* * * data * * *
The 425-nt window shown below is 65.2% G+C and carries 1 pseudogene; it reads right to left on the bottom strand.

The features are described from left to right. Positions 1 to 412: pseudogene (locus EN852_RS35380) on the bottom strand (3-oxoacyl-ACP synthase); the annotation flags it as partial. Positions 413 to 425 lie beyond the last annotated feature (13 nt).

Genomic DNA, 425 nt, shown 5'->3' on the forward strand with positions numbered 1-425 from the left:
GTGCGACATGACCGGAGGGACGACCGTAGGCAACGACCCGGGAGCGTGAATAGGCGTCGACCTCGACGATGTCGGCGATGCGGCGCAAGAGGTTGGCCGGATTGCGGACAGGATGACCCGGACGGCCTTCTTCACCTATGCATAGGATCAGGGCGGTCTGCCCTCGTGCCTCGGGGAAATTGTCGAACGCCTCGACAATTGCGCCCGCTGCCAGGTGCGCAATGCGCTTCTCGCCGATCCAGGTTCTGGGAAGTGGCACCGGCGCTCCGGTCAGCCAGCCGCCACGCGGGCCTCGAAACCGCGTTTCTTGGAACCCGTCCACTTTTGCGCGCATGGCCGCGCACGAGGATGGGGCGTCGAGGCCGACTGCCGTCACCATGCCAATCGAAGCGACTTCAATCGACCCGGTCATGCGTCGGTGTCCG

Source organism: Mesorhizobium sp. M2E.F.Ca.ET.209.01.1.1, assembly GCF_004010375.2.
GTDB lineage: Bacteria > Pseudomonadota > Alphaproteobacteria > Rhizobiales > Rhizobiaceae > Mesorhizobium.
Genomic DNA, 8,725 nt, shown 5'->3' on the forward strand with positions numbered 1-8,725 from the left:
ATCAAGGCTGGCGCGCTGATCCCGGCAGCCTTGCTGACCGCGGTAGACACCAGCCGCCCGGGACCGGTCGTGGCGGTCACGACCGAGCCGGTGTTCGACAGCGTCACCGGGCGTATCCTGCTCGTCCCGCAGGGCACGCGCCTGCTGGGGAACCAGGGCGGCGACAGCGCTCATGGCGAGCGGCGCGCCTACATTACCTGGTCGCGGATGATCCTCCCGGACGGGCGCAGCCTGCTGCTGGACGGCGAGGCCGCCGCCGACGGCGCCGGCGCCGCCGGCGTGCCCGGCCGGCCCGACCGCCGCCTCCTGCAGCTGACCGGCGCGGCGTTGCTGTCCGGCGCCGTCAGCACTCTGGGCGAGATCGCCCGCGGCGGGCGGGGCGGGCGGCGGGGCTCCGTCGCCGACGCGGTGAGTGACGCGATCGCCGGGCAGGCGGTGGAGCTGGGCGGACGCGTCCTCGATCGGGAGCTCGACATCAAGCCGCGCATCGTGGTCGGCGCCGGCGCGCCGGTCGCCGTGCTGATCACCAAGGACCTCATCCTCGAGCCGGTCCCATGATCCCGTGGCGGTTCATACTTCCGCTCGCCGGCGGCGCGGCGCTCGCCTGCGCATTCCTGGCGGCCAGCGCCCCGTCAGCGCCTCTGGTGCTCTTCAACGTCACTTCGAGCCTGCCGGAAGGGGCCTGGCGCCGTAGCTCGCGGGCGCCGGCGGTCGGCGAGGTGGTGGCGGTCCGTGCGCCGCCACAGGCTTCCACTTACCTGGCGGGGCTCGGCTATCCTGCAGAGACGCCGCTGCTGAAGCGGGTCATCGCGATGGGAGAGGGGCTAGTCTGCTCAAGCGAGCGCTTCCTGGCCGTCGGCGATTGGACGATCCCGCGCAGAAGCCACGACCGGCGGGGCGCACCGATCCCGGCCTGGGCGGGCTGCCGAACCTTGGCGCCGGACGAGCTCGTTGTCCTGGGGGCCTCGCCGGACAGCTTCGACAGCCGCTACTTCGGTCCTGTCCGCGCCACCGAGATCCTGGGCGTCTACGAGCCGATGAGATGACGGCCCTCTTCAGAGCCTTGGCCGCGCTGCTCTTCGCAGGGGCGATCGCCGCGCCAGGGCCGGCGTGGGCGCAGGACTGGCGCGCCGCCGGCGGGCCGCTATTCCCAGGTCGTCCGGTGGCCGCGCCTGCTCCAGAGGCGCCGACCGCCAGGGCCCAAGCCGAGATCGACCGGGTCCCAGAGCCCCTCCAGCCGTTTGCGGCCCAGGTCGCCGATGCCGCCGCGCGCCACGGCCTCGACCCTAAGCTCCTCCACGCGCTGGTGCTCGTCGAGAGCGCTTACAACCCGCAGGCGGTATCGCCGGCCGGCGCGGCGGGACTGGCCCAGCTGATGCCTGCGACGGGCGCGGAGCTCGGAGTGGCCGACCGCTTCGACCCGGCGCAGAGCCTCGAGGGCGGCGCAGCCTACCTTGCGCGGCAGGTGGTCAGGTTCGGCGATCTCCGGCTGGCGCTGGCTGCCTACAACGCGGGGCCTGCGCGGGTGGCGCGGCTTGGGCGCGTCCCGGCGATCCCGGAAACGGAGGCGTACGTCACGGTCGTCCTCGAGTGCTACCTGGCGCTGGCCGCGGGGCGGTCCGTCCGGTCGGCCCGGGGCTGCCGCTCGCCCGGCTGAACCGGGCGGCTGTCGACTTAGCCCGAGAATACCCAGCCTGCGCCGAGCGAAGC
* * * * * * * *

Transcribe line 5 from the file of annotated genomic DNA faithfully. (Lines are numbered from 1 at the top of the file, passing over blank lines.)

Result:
Source organism: Mesorhizobium sp. M2E.F.Ca.ET.209.01.1.1, assembly GCF_004010375.2.